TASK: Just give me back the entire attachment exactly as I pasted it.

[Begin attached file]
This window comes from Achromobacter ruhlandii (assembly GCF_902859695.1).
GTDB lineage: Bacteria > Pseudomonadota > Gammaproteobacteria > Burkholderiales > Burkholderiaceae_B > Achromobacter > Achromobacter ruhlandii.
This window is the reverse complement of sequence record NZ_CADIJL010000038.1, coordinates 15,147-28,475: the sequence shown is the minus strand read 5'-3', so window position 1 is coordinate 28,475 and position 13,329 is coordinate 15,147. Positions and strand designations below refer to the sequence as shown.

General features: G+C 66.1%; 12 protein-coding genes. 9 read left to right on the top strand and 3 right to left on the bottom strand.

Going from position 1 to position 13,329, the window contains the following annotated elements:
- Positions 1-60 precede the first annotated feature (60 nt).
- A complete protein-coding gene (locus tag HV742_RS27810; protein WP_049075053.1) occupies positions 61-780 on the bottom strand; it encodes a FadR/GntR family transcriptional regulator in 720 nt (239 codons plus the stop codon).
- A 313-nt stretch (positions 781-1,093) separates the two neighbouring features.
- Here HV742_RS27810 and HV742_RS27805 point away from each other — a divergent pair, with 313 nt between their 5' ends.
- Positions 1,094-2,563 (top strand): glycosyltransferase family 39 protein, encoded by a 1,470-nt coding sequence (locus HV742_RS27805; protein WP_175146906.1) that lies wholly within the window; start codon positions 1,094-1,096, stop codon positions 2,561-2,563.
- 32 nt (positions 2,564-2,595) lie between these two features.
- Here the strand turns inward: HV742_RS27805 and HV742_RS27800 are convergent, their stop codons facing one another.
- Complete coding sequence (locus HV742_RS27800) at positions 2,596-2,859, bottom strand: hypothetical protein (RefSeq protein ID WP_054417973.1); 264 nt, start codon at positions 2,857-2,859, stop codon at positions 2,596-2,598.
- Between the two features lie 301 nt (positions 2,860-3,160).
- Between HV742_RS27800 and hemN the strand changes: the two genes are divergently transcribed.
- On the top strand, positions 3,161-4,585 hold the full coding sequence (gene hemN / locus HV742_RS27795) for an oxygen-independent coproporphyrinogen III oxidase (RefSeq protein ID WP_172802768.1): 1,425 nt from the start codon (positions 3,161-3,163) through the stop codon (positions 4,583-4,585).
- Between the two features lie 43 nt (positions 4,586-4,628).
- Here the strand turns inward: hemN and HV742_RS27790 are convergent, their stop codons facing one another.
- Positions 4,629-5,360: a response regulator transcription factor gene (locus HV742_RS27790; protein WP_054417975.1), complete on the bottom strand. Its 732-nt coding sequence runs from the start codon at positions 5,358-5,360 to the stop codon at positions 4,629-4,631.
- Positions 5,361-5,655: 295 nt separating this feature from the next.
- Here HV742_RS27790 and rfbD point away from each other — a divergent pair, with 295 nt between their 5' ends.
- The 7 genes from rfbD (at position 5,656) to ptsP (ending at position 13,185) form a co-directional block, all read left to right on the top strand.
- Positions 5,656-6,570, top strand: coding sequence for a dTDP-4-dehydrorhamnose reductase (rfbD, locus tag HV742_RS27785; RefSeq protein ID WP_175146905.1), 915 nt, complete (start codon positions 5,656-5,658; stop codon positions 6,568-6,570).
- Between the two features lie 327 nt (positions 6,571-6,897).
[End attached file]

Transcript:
This window comes from Achromobacter ruhlandii (assembly GCF_902859695.1).
GTDB lineage: Bacteria > Pseudomonadota > Gammaproteobacteria > Burkholderiales > Burkholderiaceae_B > Achromobacter > Achromobacter ruhlandii.
This window is the reverse complement of sequence record NZ_CADIJL010000038.1, coordinates 15,147-28,475: the sequence shown is the minus strand read 5'-3', so window position 1 is coordinate 28,475 and position 13,329 is coordinate 15,147. Positions and strand designations below refer to the sequence as shown.

General features: G+C 66.1%; 12 protein-coding genes. 9 read left to right on the top strand and 3 right to left on the bottom strand.

Going from position 1 to position 13,329, the window contains the following annotated elements:
- Positions 1-60 precede the first annotated feature (60 nt).
- A complete protein-coding gene (locus tag HV742_RS27810; protein WP_049075053.1) occupies positions 61-780 on the bottom strand; it encodes a FadR/GntR family transcriptional regulator in 720 nt (239 codons plus the stop codon).
- A 313-nt stretch (positions 781-1,093) separates the two neighbouring features.
- Here HV742_RS27810 and HV742_RS27805 point away from each other — a divergent pair, with 313 nt between their 5' ends.
- Positions 1,094-2,563 (top strand): glycosyltransferase family 39 protein, encoded by a 1,470-nt coding sequence (locus HV742_RS27805; protein WP_175146906.1) that lies wholly within the window; start codon positions 1,094-1,096, stop codon positions 2,561-2,563.
- 32 nt (positions 2,564-2,595) lie between these two features.
- Here the strand turns inward: HV742_RS27805 and HV742_RS27800 are convergent, their stop codons facing one another.
- Complete coding sequence (locus HV742_RS27800) at positions 2,596-2,859, bottom strand: hypothetical protein (RefSeq protein ID WP_054417973.1); 264 nt, start codon at positions 2,857-2,859, stop codon at positions 2,596-2,598.
- Between the two features lie 301 nt (positions 2,860-3,160).
- Between HV742_RS27800 and hemN the strand changes: the two genes are divergently transcribed.
- On the top strand, positions 3,161-4,585 hold the full coding sequence (gene hemN / locus HV742_RS27795) for an oxygen-independent coproporphyrinogen III oxidase (RefSeq protein ID WP_172802768.1): 1,425 nt from the start codon (positions 3,161-3,163) through the stop codon (positions 4,583-4,585).
- Between the two features lie 43 nt (positions 4,586-4,628).
- Here the strand turns inward: hemN and HV742_RS27790 are convergent, their stop codons facing one another.
- Positions 4,629-5,360: a response regulator transcription factor gene (locus HV742_RS27790; protein WP_054417975.1), complete on the bottom strand. Its 732-nt coding sequence runs from the start codon at positions 5,358-5,360 to the stop codon at positions 4,629-4,631.
- Positions 5,361-5,655: 295 nt separating this feature from the next.
- Here HV742_RS27790 and rfbD point away from each other — a divergent pair, with 295 nt between their 5' ends.
- The 7 genes from rfbD (at position 5,656) to ptsP (ending at position 13,185) form a co-directional block, all read left to right on the top strand.
- Positions 5,656-6,570, top strand: coding sequence for a dTDP-4-dehydrorhamnose reductase (rfbD, locus tag HV742_RS27785; RefSeq protein ID WP_175146905.1), 915 nt, complete (start codon positions 5,656-5,658; stop codon positions 6,568-6,570).
- Between the two features lie 327 nt (positions 6,571-6,897).